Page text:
The Michigan Institute for Clinical and Translational Research (MICHR), part of the Medical School's Office of Research, recently posted a sneak peak of the newly redesigned This enhanced web tool will allow potential volunteers to easily find studies and communicate with study teams, while at the same time allowing researchers to manage participants, all in a single one-stop-shopping web resource.


Over 12,000 volunteers are already in the pool of participants with their interests and health information in When the site is launched later this spring, it will help U-M researchers recruit and track study participants more quickly and easily than ever before. Researchers will have the opportunity to create their own study-specific web pages to present information to potential volunteers, create screening questionnaires, interact directly with interested participants, and more - all in one easy-to-use web tool.


View details about the new site.

Updated Standard Informed Consent Template from IRBMED

Compliance Corner - Human Research

The Standard Informed Consent Template was updated on April 9, 2013. The current version posted on the IRBMED website includes modified help text related to the Genetic Information Non-Discrimination Act (GINA) and requirements, and new information regarding genetic sub-studies.


Additionally, the signatures section (Section 12) has been revamped entirely. The help text and consent language has been updated for clarity purposes, and new information regarding two-parent signature and genetic sub-study requirements have now been added.


Importance of Pharmaceutical Grade Compounds in Animal Research

Compliance Corner - Animal Research

 Per the USDA Animal Care Policy, PHS Policy, and the Guide for the Care and Use of Laboratory Animals, investigators are expected to use up-to-date, pharmaceutical-grade medications whenever they are available, even in acute procedures. The use of non-pharmaceutical-grade compounds should be limited to situations involving scientific necessity or unavailability of acceptable veterinary or human pharmaceutical-grade compounds, and requires specific review and approval by the UCUCA. Cost savings alone are not considered adequate justification for the use of non-pharmaceutical-grade compounds in laboratory animals. It is important to understand that these guidelines pertain to both active and inactive components of chemicals administered. Therefore, the vehicle used to facilitate the administration of a compound is just as important as the active ingredient in the compound.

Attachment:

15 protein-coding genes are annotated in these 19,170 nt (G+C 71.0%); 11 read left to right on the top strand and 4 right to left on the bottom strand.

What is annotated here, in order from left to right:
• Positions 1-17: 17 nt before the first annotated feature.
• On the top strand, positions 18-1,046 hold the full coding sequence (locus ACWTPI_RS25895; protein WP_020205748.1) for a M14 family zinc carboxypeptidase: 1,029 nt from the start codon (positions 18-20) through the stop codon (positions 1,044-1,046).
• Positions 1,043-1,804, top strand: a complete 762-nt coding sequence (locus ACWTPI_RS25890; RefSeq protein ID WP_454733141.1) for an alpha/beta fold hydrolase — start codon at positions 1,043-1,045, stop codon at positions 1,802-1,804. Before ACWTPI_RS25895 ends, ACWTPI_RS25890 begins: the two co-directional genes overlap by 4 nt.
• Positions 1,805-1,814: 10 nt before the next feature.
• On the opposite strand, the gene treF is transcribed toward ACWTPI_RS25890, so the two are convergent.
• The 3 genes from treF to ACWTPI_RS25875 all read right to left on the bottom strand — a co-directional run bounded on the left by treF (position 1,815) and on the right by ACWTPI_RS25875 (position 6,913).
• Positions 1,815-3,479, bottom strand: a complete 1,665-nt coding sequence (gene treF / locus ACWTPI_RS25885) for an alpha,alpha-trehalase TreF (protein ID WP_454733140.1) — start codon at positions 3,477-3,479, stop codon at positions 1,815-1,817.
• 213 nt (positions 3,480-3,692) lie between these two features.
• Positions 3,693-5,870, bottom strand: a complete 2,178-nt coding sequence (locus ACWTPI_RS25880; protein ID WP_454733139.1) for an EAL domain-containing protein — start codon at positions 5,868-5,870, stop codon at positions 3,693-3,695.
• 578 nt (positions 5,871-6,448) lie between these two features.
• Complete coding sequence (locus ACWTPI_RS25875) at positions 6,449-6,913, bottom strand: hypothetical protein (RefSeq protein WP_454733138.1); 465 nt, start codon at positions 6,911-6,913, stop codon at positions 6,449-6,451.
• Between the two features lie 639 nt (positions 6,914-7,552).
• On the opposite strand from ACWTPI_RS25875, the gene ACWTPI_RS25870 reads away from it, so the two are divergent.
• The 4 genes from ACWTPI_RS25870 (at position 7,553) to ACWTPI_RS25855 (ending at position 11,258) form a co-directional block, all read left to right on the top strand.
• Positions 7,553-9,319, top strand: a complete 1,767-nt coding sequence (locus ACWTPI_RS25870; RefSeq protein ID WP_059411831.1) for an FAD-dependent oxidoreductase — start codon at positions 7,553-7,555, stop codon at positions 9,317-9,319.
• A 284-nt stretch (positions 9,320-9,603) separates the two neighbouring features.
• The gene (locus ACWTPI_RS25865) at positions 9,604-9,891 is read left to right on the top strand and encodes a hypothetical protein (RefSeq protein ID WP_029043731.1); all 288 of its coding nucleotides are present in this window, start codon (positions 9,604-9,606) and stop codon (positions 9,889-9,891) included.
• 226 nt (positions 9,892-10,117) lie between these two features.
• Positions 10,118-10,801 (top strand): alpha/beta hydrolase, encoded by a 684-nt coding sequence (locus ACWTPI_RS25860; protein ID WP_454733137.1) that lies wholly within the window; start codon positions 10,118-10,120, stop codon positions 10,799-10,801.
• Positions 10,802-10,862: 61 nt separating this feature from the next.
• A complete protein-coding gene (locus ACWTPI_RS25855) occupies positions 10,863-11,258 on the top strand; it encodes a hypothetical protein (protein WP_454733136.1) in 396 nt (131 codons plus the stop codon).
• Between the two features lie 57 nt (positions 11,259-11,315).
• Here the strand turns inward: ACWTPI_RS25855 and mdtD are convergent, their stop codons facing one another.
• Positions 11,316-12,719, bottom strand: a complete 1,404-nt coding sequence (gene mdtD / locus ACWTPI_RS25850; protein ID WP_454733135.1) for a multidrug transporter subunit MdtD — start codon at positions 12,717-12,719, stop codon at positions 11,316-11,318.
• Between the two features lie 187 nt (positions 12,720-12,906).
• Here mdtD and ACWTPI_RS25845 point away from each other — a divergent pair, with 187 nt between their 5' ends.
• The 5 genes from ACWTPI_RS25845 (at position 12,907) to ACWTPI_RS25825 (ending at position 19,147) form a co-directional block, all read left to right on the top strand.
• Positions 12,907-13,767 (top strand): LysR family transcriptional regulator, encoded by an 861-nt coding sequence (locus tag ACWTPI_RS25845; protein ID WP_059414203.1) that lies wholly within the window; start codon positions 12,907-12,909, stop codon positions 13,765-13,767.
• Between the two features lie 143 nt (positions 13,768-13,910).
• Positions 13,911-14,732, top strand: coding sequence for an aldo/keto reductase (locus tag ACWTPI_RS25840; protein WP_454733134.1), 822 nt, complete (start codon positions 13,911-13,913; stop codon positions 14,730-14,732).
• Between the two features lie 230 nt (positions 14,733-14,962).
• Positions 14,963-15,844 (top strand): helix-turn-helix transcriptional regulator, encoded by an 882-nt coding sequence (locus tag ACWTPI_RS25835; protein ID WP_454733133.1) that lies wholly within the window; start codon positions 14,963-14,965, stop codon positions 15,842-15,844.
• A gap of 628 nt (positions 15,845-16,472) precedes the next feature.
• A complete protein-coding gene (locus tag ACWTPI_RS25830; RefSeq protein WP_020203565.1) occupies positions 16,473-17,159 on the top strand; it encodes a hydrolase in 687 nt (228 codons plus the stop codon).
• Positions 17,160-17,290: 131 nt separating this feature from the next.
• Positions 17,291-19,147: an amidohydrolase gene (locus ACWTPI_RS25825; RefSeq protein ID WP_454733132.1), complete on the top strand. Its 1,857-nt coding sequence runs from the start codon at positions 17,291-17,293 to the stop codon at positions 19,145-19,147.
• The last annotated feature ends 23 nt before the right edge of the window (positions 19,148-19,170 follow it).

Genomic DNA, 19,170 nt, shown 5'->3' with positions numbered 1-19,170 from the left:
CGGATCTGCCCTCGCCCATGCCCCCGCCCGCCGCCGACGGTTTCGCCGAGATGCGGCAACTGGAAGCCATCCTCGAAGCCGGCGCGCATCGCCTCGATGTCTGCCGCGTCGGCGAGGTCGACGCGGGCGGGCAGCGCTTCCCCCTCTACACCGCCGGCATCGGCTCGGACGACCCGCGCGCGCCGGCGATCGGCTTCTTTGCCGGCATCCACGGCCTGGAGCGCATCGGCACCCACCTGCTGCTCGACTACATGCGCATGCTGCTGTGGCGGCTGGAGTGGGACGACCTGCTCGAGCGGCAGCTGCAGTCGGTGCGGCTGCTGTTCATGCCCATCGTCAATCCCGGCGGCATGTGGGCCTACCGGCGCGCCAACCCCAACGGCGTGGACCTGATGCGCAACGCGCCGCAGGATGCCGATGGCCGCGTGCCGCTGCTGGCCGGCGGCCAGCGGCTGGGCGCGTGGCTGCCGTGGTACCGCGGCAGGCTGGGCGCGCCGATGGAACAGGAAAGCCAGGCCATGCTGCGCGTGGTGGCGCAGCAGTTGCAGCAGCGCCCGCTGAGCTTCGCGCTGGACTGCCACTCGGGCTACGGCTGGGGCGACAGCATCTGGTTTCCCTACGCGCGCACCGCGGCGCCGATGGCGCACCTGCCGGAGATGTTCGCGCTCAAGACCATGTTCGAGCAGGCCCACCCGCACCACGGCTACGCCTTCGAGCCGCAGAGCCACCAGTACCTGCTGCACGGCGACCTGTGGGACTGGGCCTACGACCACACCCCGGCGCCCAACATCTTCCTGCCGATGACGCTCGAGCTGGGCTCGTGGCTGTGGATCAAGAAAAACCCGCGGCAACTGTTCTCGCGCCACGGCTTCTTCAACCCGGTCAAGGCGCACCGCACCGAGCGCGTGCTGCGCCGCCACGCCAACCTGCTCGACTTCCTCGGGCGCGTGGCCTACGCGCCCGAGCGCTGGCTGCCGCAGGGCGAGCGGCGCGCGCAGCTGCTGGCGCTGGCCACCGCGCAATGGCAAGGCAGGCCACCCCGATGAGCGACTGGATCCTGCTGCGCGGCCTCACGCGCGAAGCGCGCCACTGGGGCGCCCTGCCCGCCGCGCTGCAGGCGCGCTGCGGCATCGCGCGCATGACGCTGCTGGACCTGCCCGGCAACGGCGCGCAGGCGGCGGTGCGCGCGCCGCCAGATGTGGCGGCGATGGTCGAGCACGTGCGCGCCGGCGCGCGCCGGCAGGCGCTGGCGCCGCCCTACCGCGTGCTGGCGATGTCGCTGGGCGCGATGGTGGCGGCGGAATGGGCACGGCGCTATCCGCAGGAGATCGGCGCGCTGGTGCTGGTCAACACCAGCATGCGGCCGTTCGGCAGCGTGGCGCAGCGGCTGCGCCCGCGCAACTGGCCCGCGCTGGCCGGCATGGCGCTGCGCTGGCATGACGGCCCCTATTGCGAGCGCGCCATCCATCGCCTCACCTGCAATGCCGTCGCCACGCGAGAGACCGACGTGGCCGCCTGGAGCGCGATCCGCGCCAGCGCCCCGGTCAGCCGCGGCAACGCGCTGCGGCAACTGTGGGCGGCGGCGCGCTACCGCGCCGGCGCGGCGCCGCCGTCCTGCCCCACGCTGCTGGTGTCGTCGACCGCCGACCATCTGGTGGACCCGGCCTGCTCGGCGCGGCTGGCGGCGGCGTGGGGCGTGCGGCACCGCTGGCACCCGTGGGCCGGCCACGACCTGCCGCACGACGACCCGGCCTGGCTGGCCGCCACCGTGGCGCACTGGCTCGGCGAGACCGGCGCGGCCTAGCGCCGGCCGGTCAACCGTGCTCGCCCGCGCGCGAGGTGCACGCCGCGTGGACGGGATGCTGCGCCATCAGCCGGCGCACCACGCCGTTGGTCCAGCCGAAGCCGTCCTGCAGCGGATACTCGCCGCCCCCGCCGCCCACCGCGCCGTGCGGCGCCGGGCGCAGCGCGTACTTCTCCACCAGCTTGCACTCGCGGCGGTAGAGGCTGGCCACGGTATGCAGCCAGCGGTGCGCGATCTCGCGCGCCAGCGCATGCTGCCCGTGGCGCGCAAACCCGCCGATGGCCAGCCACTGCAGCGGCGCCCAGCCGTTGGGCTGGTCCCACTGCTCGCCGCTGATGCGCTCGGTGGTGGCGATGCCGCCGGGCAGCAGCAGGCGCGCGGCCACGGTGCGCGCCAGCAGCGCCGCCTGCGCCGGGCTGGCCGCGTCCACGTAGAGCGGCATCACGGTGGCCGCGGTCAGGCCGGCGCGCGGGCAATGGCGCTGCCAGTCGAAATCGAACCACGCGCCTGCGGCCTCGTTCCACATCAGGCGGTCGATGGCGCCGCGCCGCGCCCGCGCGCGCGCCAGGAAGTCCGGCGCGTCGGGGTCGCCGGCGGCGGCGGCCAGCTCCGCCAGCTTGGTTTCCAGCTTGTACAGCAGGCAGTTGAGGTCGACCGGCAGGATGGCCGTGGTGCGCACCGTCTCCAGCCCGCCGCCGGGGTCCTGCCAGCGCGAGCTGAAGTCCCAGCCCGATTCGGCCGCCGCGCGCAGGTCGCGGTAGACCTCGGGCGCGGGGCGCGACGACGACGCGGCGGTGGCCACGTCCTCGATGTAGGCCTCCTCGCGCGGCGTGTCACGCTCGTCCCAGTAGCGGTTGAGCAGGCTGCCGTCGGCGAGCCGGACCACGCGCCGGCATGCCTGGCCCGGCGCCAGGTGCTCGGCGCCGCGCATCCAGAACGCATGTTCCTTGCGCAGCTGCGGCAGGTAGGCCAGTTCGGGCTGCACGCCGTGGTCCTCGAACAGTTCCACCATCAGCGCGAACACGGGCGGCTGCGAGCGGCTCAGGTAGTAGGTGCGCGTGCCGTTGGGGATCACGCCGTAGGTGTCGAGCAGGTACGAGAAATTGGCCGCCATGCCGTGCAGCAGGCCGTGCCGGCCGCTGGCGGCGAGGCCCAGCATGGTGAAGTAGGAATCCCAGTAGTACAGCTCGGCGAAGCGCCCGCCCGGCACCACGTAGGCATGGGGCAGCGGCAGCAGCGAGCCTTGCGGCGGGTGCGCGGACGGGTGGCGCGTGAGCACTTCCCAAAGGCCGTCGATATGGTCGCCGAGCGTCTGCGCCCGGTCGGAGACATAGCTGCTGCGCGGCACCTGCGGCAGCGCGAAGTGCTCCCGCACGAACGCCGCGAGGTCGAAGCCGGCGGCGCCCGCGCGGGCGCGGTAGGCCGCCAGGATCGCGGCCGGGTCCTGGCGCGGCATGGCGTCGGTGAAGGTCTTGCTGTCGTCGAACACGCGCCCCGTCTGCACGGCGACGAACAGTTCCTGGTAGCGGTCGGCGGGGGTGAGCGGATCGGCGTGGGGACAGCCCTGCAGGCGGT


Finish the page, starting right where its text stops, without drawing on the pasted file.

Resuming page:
The emphasis on use of pharmaceutical-grade compounds serves to ensure that substances administered to laboratory animals meet established standards of purity and composition, and ultimately, to assure animal welfare and scientific validity of experimental results. The use of lower grade chemicals or compounds containing higher levels of impurities or poorly formulated preparations may introduce research complications, unanticipated variables, and/or adverse effects. For more information on whether the substances you are using are available in pharmaceutical-grade, please consult the following databases:


Potential Measure of Research Impact: Can You Propose a New MeSH Term?